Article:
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Fun Facts About the 11 "Greatest Books for Kids"

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Scholastic's Parent & Child magazine recently released a list of the 100 Greatest Books for Kids. Spanning a variety of genres and target ages, the editors made the selections from a population of around 500 submissions from literacy experts and "mommy bloggers." Here are the top 11 along with some flossy tidbits about each:

Anne of Green Gables by L.M. Montgomery (#11)

The best-selling book in the top 11, Anne has sold more than 50 million copies and has been translated into 20 different languages. Only 16 single-volume works of fiction have sold more copies. Canadian journalist and former Governor General of Canada Adrienne Clarkson credits Montgomery's novels with introducing her to Canadian customs and cultures when she was a nine-year-old immigrant from China.

Frog and Toad Are Friends by Arnold Lobel (#10)

Frog and Toad author Arnold Lobel was married to a fellow children's book author, Anita Kempler. They had a daughter, Adrianne, and here's where stuff gets really awesome: Adrianne Lobel is married to actor Mark Linn-Baker. That's right, Cousin Larry from Perfect Strangers. If you don't walk around the rest of the day saying "Balki Bartokomous" in your head repeatedly (and occasionally out loud), that's just strange to me.

The Giving Tree by Shel Silverstein (#9)

For a book considered one of the top 10 greatest children's books of all time, The Giving Tree sure took a long time to be published. Its appeal to many levels of reader made it difficult to categorize and most publishers just went ahead and categorized it as "too sad." The most fun Shel Silverstein fact I know I recently learned on here: he wrote the lyrics to the Johnny Cash hit "A Boy Named Sue." Silverstein was really a rather prolific songwriter and even wrote a song version of The Giving Tree that was included on country singer Bobby Bare's 1974 album, Singin' In the Kitchen. The song is too sad, too.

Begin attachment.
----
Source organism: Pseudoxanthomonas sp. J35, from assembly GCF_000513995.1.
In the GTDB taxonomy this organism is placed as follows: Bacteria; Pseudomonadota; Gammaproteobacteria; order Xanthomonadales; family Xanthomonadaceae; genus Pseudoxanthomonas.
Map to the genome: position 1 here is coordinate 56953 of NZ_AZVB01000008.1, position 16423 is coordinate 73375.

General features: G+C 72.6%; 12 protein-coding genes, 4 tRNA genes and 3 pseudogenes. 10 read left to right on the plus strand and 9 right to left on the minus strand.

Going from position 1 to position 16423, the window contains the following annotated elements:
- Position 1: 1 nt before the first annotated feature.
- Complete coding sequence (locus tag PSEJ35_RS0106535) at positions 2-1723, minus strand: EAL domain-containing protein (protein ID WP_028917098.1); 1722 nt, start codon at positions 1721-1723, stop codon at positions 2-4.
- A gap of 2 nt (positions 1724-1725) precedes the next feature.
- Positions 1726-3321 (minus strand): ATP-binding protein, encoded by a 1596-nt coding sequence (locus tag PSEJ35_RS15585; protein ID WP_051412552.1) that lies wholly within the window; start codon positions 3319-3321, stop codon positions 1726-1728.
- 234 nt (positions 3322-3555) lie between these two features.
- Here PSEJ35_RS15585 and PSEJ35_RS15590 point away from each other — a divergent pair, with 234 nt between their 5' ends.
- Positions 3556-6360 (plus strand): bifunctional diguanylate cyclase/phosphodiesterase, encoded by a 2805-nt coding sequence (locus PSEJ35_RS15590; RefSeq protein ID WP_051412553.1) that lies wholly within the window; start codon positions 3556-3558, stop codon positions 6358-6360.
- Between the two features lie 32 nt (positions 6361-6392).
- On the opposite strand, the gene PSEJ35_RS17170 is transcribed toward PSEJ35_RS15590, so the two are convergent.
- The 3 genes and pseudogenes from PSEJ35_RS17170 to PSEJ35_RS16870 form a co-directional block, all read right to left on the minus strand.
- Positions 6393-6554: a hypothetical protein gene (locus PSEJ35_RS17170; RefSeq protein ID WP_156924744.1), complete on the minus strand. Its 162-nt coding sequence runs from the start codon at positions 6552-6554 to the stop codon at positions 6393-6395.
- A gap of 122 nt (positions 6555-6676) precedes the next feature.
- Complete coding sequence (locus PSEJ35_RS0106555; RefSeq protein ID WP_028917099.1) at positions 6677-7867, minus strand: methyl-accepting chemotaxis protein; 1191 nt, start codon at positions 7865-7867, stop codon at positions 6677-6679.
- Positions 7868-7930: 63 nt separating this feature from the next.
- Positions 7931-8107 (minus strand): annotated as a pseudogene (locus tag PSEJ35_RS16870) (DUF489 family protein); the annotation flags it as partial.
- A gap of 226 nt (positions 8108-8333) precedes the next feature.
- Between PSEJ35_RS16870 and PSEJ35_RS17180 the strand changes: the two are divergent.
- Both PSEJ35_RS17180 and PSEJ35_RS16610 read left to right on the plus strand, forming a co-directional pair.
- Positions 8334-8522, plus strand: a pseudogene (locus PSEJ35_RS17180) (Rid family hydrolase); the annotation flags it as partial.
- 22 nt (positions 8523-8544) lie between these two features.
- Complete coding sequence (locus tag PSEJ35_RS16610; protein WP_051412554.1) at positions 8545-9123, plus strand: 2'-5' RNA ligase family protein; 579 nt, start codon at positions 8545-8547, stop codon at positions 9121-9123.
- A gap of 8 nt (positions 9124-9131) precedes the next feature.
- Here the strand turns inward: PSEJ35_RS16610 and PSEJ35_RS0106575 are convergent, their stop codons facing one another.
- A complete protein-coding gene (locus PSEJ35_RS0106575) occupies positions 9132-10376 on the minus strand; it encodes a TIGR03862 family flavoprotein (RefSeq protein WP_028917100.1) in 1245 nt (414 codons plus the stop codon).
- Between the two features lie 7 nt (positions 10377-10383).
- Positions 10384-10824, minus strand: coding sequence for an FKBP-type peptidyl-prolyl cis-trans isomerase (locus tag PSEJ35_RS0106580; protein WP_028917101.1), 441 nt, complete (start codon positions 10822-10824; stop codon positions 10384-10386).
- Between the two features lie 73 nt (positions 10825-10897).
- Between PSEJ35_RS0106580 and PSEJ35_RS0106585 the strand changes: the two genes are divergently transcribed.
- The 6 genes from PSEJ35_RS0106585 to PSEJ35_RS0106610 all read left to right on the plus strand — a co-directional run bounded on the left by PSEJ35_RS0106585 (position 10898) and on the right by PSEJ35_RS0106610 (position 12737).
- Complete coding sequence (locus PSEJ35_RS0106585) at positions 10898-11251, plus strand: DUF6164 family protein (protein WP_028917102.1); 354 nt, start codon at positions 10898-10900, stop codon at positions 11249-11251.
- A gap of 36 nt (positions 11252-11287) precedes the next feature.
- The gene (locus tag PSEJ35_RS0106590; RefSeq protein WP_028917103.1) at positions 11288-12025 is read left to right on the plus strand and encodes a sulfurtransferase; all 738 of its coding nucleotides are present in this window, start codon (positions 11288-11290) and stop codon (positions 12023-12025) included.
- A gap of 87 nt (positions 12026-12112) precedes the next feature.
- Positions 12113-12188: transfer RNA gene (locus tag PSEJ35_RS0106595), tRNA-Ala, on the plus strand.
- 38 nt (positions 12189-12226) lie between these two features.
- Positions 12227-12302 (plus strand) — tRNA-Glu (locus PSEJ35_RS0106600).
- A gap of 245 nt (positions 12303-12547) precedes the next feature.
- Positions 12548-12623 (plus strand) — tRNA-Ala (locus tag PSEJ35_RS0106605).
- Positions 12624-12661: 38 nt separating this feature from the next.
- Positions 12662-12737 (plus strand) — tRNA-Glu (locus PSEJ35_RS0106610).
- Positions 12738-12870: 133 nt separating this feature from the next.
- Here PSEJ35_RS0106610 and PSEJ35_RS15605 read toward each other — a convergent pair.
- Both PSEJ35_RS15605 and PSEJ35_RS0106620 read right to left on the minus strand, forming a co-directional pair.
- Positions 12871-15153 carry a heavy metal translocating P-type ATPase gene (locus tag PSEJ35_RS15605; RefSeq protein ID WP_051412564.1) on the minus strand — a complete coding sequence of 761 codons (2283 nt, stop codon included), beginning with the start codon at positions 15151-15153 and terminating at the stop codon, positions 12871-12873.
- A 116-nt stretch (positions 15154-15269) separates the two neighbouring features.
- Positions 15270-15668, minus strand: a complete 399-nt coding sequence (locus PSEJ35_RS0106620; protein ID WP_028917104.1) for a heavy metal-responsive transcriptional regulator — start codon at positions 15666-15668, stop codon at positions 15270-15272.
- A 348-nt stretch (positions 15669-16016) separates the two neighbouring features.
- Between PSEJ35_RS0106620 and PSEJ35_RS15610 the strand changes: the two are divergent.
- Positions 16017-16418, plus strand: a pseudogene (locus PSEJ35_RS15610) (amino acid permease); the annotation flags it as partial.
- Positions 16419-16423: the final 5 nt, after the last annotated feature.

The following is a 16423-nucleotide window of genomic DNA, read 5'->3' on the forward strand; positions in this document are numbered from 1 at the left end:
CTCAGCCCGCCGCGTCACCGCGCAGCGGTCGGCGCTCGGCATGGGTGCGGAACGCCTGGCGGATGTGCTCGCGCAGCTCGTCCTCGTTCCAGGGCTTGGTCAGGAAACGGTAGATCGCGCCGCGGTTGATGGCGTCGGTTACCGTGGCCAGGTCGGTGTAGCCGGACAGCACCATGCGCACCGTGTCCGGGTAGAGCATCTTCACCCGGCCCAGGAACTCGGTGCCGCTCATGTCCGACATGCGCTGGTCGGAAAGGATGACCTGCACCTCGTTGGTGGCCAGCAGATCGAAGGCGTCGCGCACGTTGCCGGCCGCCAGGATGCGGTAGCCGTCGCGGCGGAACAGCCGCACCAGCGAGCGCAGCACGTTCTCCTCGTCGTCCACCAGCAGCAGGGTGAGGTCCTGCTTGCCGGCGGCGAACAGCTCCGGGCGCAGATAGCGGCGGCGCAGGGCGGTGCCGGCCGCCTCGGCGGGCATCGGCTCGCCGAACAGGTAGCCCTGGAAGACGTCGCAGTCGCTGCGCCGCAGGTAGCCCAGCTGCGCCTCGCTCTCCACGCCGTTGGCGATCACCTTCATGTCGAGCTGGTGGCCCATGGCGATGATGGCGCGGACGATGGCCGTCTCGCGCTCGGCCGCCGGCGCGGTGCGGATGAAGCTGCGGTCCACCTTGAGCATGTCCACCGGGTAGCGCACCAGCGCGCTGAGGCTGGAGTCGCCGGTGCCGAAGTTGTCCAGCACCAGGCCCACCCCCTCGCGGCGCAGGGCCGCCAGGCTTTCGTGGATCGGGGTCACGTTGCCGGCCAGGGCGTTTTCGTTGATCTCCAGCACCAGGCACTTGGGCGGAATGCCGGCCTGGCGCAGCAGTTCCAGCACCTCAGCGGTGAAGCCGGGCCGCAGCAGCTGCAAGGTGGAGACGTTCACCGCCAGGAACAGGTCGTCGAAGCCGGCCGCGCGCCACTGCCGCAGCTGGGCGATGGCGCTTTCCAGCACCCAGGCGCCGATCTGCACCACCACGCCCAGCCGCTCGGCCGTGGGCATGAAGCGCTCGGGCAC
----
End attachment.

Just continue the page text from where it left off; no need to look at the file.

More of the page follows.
The Diary of a Young Girl by Anne Frank (#8)

The inspirational diary of this teenaged Dutch girl written during the Nazi occupation has been translated into more than 60 languages. Can you identify the language of the titles of these translations? (Answers at the bottom of this post.)

a) Anne Frank’in Hatira Defteri
b) Ana Franks Togbukh: 12 Juni 1942 – 1 Oygust 1944
c) Das Tagebuch Der Anne Frank: 12 Juni 1942 – 1 August 1944
d) Ana Frank: Dienorastis
e) To Hemerologio Tes Annas
f) Nuoren Tyton Paivakirja
g) Ube-zisce Dnevnik v Pismach
h) Kan Thyg Khong Enn Frenhgk
i) Ena Phremkako Daeri
j) Dnevenik Ane Frank
k) Anna Franki Oragire
l) Het Achterhuis – Dagboekbrieven 14 juni 1942 – 1 augustus 1944

Green Eggs and Ham by Dr. Seuss (#7)

Have you ever noticed that Green Eggs and Ham only uses 50 words? Well, it does, and that fact put Dr. Seuss on the winning side of a $50 bet with his publisher, Bennett Cerf, who said that he could not do it. What's more, 49 of the 50 words used in Green Eggs are one-syllable words. The lone multi-syllable word is "anywhere." Trivia trivia: The fact about Seuss's bet with Cerf is the most-linked-to bit of trivia in our Amazing Fact Generator.

Harry Potter and the Sorcerer's Stone by J.K. Rowling (#6)

There were some vocabulary changes from the original British English version of the book to the American English version. For one, the title was changed from the original Harry Potter and the Philosopher's Stone to Harry Potter and the Sorcerer's Stone because someone at Scholastic suggested that children would not be drawn to read something with the word "philosopher" in the title, and that the meaning of "philosopher" is slightly different in Britain and America. (J.K. Rowling is regretful of the change and says that, had she been in a better position at the time to make demands, she would have taken a stance on this one.) Other changes included "mum" to "mom," "motorbike" to "motorcycle," "jumper" to "sweater," "trainers" to "sneakers," "car park" to "parking lot," "jacket potato" to "baked potato," "chips" to "fries," and "crisp" to "chip."

Where the Wild Things Are by Maurice Sendak (#5)

Lots of people know that Spike Jonze directed a film version of Where the Wild Things Are that was released in 2009. But before that, the children's classic became an opera. Sendak himself wrote the libretto and the music was written by British composer Oliver Knussen, who conducted the first performance featuring the completed score in London in 1984. Roles in the opera include Max and Mama (of course) as well as Moishe (Wild Thing With Beard), Bruno (Wild Thing With Horns), Emile (Rooster Wild Thing), Bernard (Bull Wild Thing), and Tzippy (Female Wild Thing).

The Snowy Day by Ezra Jack Keats (#4)

More than 20 years before releasing The Snowy Day, illustrator Ezra Jack Keats came across a series of images in a May 1940 issue of LIFE magazine depicting a young African-American boy about to go through a blood test. (See them here.) Even as he continued his career as an illustrator, the images wouldn't leave his mind and he began to recognize a lack of African-American protagonists in children's literature. But, more than filling that void, The Snowy Day was meant to express the universality of some childhood experiences. According to the author, "I wanted to convey the joy of being a little boy alive on a certain kind of day—of being for that moment."